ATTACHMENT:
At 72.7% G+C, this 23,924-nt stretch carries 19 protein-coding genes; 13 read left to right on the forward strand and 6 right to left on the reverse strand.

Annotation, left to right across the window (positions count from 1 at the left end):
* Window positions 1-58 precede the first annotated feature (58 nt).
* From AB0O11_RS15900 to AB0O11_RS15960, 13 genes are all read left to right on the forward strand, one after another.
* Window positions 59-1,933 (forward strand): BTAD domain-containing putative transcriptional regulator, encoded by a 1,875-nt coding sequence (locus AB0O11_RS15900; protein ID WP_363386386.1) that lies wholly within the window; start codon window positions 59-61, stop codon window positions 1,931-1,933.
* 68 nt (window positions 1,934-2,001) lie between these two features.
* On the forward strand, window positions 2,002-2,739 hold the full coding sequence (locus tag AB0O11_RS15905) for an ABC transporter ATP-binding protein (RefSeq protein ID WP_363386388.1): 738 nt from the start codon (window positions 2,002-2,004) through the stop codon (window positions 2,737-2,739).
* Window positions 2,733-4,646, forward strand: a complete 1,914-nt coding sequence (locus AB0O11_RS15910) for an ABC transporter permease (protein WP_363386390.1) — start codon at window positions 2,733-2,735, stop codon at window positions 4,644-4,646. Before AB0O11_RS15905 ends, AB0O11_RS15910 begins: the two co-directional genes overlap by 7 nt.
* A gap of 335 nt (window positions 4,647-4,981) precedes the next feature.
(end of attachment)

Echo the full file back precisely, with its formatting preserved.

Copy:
At 72.7% G+C, this 23,924-nt stretch carries 19 protein-coding genes; 13 read left to right on the forward strand and 6 right to left on the reverse strand.

Annotation, left to right across the window (positions count from 1 at the left end):
* Window positions 1-58 precede the first annotated feature (58 nt).
* From AB0O11_RS15900 to AB0O11_RS15960, 13 genes are all read left to right on the forward strand, one after another.
* Window positions 59-1,933 (forward strand): BTAD domain-containing putative transcriptional regulator, encoded by a 1,875-nt coding sequence (locus AB0O11_RS15900; protein ID WP_363386386.1) that lies wholly within the window; start codon window positions 59-61, stop codon window positions 1,931-1,933.
* 68 nt (window positions 1,934-2,001) lie between these two features.
* On the forward strand, window positions 2,002-2,739 hold the full coding sequence (locus tag AB0O11_RS15905) for an ABC transporter ATP-binding protein (RefSeq protein ID WP_363386388.1): 738 nt from the start codon (window positions 2,002-2,004) through the stop codon (window positions 2,737-2,739).
* Window positions 2,733-4,646, forward strand: a complete 1,914-nt coding sequence (locus AB0O11_RS15910) for an ABC transporter permease (protein WP_363386390.1) — start codon at window positions 2,733-2,735, stop codon at window positions 4,644-4,646. Before AB0O11_RS15905 ends, AB0O11_RS15910 begins: the two co-directional genes overlap by 7 nt.
* A gap of 335 nt (window positions 4,647-4,981) precedes the next feature.